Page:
Taraji P. Henson Explains Why 'Hidden Figures' Is About More Than Race & She's Totally Right
With all of the buzz surrounding the film, Taraji P. Henson made an important distinction about Hidden Figures. In a recent interview with Parade, the actor clarified that the movie is about more than race, and she wants people to realize that. I mean, sure, technically speaking, Hidden Figures is based on the true story of three black women, whose brilliance and mathematical genius help launch a man into the universe as part of the NASA space program during a racially tense time in our country. However, the premise of the film goes far beyond that, as it delves into the lesser mentioned tale and shines a light on the tremendous role that women and minorities have played in this and many other historical moments throughout history. Like those other moments, this story is much bigger than color.
Henson stars in the film as Katherine Johnson, alongside Oscar winner Octavia Spencer as Dorothy Vaughan and singer-turned-actor Janelle Monae as Mary Jackson. During the conversation with Parade, Henson explained that the defining tale simply cannot be labeled by Hollywood as a "black movie." She said,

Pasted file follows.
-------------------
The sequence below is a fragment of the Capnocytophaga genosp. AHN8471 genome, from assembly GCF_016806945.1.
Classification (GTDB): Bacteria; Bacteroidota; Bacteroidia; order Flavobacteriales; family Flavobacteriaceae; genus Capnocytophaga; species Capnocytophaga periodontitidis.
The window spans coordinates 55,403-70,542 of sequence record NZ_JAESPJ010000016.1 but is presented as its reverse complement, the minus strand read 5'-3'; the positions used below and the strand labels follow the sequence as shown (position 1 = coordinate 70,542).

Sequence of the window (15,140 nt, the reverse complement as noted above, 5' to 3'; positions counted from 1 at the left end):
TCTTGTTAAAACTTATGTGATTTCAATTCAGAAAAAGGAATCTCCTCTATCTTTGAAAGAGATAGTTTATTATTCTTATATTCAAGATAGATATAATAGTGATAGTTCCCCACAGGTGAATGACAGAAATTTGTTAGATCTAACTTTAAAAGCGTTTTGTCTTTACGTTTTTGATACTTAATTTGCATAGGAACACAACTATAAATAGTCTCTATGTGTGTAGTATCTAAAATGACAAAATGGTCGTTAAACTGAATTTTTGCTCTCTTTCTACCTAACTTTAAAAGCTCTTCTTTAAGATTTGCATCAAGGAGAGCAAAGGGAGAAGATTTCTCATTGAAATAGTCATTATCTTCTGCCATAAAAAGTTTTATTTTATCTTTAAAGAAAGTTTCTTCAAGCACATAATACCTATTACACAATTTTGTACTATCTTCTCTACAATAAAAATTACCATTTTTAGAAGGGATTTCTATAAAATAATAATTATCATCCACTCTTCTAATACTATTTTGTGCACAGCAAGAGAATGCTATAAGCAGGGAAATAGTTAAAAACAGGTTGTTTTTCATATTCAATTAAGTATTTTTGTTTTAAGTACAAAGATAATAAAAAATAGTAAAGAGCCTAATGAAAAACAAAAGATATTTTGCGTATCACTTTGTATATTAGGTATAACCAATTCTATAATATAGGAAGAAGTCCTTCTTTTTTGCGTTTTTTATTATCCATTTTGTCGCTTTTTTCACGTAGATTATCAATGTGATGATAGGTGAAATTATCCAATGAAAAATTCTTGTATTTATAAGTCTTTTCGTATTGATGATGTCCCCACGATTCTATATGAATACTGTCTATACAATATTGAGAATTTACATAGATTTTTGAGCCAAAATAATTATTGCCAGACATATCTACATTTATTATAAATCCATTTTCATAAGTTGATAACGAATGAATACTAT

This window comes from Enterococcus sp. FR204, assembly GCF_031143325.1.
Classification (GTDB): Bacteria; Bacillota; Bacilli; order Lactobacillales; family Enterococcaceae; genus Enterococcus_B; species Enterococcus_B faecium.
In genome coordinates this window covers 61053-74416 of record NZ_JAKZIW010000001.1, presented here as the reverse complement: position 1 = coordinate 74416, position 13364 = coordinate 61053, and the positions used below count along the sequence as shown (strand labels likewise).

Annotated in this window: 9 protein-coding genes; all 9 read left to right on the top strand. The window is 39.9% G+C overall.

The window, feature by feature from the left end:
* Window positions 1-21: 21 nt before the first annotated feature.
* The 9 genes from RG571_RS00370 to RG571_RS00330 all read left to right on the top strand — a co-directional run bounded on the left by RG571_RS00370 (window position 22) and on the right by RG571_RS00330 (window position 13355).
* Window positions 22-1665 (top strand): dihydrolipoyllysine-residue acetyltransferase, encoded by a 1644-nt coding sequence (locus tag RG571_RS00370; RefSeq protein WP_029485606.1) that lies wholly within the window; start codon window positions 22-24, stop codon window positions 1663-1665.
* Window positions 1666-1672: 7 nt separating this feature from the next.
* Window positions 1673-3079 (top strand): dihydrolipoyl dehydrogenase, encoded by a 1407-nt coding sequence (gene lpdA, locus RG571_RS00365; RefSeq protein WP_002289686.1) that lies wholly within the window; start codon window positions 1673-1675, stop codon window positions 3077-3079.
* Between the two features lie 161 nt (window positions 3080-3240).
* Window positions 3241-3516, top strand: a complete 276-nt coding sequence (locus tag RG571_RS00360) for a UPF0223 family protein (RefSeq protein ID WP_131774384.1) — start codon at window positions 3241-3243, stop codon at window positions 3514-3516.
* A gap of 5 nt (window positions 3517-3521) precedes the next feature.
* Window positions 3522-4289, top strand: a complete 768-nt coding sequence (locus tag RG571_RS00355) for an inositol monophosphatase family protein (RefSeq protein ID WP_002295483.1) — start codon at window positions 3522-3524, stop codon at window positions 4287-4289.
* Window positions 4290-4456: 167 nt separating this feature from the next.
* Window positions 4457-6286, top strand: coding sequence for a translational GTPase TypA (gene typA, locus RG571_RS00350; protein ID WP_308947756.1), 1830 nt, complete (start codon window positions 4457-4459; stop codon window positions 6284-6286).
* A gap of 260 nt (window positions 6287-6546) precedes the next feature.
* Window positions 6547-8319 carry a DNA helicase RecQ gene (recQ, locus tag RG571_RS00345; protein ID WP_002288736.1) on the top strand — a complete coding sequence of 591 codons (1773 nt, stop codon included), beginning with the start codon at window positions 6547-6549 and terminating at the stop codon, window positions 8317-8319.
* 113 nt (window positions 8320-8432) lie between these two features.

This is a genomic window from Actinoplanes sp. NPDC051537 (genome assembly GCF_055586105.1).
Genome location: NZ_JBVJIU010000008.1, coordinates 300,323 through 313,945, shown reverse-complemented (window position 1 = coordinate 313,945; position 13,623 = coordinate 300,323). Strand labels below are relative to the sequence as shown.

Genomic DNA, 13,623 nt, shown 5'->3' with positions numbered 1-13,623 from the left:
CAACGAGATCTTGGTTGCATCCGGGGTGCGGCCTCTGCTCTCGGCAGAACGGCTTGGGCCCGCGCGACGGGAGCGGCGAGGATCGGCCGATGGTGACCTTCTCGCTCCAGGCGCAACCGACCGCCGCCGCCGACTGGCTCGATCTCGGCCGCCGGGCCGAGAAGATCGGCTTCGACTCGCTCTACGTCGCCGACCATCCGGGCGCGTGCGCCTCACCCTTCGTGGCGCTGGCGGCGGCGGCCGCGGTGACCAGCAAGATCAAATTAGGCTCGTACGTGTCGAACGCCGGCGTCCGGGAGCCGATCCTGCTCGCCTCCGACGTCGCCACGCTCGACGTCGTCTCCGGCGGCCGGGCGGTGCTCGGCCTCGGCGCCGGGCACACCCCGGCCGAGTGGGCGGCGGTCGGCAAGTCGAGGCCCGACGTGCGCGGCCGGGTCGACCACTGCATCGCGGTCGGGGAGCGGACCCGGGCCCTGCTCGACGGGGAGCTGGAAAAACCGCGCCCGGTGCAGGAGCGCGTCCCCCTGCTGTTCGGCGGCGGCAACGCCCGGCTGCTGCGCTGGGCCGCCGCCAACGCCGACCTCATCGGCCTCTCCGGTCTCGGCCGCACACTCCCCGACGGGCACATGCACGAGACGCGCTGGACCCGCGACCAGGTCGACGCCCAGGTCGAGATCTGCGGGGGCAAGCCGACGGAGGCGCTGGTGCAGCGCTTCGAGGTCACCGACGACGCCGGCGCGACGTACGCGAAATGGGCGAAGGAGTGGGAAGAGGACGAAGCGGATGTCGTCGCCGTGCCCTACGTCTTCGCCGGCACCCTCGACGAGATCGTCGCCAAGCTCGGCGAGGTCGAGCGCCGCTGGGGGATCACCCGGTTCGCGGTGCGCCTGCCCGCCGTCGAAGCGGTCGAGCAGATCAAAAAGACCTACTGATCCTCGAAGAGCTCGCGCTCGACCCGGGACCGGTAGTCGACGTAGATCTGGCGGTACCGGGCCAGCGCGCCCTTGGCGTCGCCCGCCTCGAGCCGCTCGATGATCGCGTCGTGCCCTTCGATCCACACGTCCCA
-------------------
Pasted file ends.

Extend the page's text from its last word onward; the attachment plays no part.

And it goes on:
"Yes, they are brilliant African-American females, and all of that should be celebrated. No matter what your color is, you should be able to look at these women as heroes. These are our new superheroes.”
As the saying goes, all superheroes don't wear capes, and this tale of brave women who stood up against gender and race discrimination to serve behind the scenes of John Glenn's historical launch into space proves just that.
Given the easily accessible knowledge of history books, digital visibility of race relations, and the shocking turn of events that took place during the recent presidential election, I suppose that it doesn't take a rocket scientist to understand that our country hasn't always had the greatest views on diversity and equality, particularly in the work force. To this very day, women still earn 79 cents to every dollar earned by men. However, it does take a rocket scientist to successfully crunch numbers and calculate flight trajectories prior to the information age, in an effort to send a human into space. And Vaughan, Jackson, and Johnson did just that, with admirable resilience against the harrowing discrimination of the 1960s.
So no, Hidden Figures is not about race, nor is it about gender — it's about heroism. I mean, come on, it's not that shocking that a woman or person of color would have the ability to launch a rocket into the atmosphere. But it is extremely important to share the untold story of three American heroes — Vaughan, Jackson, and Johnson — who stood strong in the face of adversity so that others may soar. Why does it matter, you ask? Because, the next generation is watching.